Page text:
|60.6||2910||7.1||16||10||27.21 (18th)||0.06 (21st)|
While the passing numbers are substandard, what’s truly scary is how inefficient Kaepernick has been rushing this year. Running on designed reads or simply getting out of the pocket and improvising is one of the things that made Kaepernick so dynamic in 2012 and 2013. Kaepernick scored five rushing touchdowns in 2012, four in 2013, but hasn’t found the end zone with his legs once this season. While the 49ers are calling fewer designed runs this year, Kaepernick has not made the most of his rushing opportunities.
Among the six quarterbacks with 40 or more rushes this season, Colin Kaepernick is dead last in Rushing NEP and Rushing NEP per attempt:
|Att.||Yards||TD||YPC||Rushing NEP||Rushing NEP per Rush|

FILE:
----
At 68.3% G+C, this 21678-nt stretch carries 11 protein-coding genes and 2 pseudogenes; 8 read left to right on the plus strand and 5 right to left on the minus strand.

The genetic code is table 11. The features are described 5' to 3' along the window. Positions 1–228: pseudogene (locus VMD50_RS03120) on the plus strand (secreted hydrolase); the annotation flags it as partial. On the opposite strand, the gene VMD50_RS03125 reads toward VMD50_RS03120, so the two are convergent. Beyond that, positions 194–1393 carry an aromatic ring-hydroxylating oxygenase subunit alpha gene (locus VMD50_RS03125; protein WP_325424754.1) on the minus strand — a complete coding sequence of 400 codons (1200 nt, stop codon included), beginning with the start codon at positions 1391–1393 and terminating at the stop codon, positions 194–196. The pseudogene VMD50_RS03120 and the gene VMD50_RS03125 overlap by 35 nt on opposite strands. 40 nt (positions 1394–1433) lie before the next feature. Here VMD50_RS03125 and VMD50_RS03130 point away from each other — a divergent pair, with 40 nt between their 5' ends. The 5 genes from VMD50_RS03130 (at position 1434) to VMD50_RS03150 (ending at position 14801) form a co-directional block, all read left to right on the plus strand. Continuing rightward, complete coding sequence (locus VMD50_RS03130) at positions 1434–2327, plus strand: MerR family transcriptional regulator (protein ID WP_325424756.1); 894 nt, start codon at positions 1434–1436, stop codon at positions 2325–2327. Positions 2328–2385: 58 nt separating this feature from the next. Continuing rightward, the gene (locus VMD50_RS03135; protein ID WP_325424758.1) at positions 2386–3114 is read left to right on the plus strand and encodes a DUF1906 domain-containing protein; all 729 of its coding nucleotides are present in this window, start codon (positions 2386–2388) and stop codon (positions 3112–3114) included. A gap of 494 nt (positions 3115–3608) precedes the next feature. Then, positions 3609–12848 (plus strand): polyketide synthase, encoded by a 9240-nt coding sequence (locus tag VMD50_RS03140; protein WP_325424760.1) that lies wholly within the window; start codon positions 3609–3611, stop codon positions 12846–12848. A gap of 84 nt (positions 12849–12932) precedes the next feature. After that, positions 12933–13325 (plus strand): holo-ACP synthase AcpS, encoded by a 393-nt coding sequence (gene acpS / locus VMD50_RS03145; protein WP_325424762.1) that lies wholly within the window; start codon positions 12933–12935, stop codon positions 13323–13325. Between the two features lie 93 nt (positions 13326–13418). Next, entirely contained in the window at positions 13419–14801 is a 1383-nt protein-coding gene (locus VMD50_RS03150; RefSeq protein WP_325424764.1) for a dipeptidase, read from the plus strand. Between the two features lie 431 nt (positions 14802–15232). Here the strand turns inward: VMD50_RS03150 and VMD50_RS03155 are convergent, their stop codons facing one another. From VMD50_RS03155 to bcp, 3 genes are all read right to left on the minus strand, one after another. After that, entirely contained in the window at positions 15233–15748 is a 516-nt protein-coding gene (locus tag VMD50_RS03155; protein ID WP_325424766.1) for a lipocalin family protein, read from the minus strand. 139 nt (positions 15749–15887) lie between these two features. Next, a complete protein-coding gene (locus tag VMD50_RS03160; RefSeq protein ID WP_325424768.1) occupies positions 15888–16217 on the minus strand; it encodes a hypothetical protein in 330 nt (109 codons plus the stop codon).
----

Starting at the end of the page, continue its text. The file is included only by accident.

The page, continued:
While it’s nice to look at Kaepernick’s numbers this year, I think it’s important to remind everyone just how dynamic he was when he supplanted Alex Smith as the Niners' starting quarterback in 2012, and how good he was just one year ago, too. Let’s take a step back and look into Kaepernick’s ghostly past.
The Mysterious Disappearance of Colin Kaepernick
Here are Kaepernick’s per-game yardage, touchdown, and interception averages along with his Passing NEP and Passing NEP per pass scores for those relative seasons. Keep in mind, Kaepernick only started seven games in 2012:
|Year||G||Comp %||Yards||Y/A||TD||INT||Passing NEP||Per Drop Back|